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U.S. May Have Dropped a Million Pounds of Bombs on Libya

Pentagon secrecy begins again as U.S. stumbles forward
Matthew J. Nasuti (Former U.S. Air Force Captain)
Wednesday 30 March 2011

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Our estimate is that the Pentagon has dropped at least one million pounds of bombs on Libya. The Pentagon has lapsed back into its mode of excessive secrecy so we once again do not know the facts.

The actual total may be twice as much. We also do not have a list of each target struck. The target list is apparently secret, which is absurd. The Libyans certainly know where each bomb struck, but that information is being withheld from the American people.

While the goal of removing Colonel Qaddafi may be sound, like Iraq and Afghanistan the problem is once again in the execution. Secrecy is necessary in wartime to some degree, but it can also be used to hide mistakes, faulty equipment, targeting errors, poor decision-making and ineffective tactics. The Pentagon has a history of all five.

What we know is that the U.S. fired off approximately 200 BGM-109 cruise missiles. Each carries a 1,000 pound warhead (200,000 pounds of explosives). On Saturday the U.S. flew 96 strike sorties. Assuming that each aircraft dropped at least one bomb and most U.S. air munitions have 1,000 pound warheads (such as the AGM-158), that would be about 100,000 pounds of explosives per day. As the air campaign has been going on for nine days that would put the total at over 1 million pounds. To put that into perspective, that would be more than 2 million sticks of dynamite (as each stick weights about half a pound or .23 kilograms).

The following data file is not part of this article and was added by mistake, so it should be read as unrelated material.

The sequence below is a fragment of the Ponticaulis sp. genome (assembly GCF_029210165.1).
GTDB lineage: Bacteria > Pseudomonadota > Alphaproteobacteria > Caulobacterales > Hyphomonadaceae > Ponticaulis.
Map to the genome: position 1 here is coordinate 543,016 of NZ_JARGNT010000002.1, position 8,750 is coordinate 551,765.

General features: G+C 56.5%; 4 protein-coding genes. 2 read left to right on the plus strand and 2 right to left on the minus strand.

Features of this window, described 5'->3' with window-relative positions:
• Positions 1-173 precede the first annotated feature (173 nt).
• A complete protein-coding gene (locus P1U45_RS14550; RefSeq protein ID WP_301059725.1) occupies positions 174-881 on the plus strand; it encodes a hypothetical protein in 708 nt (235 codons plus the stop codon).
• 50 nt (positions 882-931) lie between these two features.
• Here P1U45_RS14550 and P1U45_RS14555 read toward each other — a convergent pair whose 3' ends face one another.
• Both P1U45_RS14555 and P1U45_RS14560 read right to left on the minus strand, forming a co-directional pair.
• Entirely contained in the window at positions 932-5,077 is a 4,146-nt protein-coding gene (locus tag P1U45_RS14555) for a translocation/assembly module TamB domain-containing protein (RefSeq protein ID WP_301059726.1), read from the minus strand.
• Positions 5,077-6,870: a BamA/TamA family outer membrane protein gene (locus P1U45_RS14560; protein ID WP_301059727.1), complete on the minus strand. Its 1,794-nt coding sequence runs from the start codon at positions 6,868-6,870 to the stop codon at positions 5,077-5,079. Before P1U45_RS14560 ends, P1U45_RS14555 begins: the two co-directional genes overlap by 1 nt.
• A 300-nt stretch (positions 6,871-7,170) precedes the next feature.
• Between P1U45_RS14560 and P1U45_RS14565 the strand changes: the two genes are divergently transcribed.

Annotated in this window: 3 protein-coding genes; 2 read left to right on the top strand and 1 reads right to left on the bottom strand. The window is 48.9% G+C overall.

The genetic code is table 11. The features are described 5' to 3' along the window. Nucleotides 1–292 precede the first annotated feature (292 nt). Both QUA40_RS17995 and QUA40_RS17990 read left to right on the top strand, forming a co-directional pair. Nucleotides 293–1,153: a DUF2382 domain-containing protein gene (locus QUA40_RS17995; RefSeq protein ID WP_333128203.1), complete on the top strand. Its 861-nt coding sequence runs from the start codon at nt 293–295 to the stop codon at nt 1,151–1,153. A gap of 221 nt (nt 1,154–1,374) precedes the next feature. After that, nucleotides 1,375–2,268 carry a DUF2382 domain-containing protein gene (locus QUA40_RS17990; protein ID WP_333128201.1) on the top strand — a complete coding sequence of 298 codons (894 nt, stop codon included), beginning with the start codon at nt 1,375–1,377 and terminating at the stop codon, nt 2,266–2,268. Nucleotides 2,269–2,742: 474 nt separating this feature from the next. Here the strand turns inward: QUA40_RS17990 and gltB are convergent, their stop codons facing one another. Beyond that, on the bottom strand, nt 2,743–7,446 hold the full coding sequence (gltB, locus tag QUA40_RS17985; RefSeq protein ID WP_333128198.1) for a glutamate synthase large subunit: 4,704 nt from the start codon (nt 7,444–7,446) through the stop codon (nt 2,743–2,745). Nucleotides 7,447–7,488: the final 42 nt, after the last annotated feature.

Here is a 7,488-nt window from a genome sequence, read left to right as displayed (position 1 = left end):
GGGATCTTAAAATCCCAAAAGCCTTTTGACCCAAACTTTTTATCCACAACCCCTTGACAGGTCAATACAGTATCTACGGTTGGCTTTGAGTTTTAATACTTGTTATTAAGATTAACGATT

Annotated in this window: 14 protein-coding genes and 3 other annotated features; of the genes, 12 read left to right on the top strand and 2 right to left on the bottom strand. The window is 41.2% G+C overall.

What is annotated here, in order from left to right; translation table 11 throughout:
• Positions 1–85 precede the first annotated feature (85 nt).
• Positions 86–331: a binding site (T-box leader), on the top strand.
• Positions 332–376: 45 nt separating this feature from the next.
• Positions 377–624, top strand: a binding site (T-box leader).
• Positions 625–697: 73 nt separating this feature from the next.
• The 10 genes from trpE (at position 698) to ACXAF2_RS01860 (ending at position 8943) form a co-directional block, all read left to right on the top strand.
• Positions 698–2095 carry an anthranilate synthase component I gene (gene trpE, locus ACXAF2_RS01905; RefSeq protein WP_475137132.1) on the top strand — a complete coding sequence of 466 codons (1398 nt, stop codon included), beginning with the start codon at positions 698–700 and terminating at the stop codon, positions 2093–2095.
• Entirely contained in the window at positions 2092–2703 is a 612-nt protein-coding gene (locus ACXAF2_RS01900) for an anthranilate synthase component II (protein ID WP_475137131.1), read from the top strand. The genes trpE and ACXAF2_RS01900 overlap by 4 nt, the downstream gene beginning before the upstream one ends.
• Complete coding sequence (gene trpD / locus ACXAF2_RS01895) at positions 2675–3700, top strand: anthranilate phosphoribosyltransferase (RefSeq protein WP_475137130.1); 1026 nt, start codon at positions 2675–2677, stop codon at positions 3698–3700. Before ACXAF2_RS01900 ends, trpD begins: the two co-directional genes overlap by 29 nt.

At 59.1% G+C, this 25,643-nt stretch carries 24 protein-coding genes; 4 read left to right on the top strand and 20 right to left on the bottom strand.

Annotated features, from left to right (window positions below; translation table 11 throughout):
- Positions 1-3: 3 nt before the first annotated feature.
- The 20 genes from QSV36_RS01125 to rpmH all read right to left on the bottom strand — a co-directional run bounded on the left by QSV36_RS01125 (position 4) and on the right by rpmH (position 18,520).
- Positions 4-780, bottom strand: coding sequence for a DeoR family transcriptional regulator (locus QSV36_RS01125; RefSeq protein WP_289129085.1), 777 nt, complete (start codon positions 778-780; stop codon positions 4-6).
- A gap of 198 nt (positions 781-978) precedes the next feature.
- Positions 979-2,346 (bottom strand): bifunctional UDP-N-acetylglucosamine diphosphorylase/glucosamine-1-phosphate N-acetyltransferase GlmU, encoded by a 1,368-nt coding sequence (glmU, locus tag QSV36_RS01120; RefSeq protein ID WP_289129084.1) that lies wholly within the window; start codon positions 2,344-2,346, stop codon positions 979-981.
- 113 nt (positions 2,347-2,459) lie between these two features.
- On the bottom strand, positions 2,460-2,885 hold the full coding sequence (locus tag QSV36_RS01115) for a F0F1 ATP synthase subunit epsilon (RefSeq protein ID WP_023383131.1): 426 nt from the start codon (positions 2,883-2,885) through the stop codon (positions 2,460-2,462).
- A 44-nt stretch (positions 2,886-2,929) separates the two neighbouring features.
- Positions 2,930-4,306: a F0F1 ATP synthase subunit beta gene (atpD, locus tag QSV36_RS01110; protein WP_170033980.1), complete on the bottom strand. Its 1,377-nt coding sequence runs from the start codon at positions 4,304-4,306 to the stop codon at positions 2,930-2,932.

Secretary of State Hillary Clinton and President Obama have declared that the United States is not at war with Libya. Compare the U.S. attack on Libya with the December 7, 1941, Japanese attack on Pearl Harbor. The Japanese attacked in two waves with a total of 353 aircraft. They dropped a variety of ordinance including Type 91 torpedoes, Type 99 anti-ship missiles and even some small Type 97 land bombs. Most aircraft only carried one bomb.

Despite the fact that the total ordinance dropped by Japan was less than half a million pounds, President Roosevelt considered that to be enough to put the United States at war with Japan. So if half a million pounds of bombs dropped put the U.S. and Japan at war, why is the U.S. not at war today with Libya after dropping twice as many bombs?

The saying goes that truth is the first casualty during wartime. What that saying does not explain is: Why is that so?

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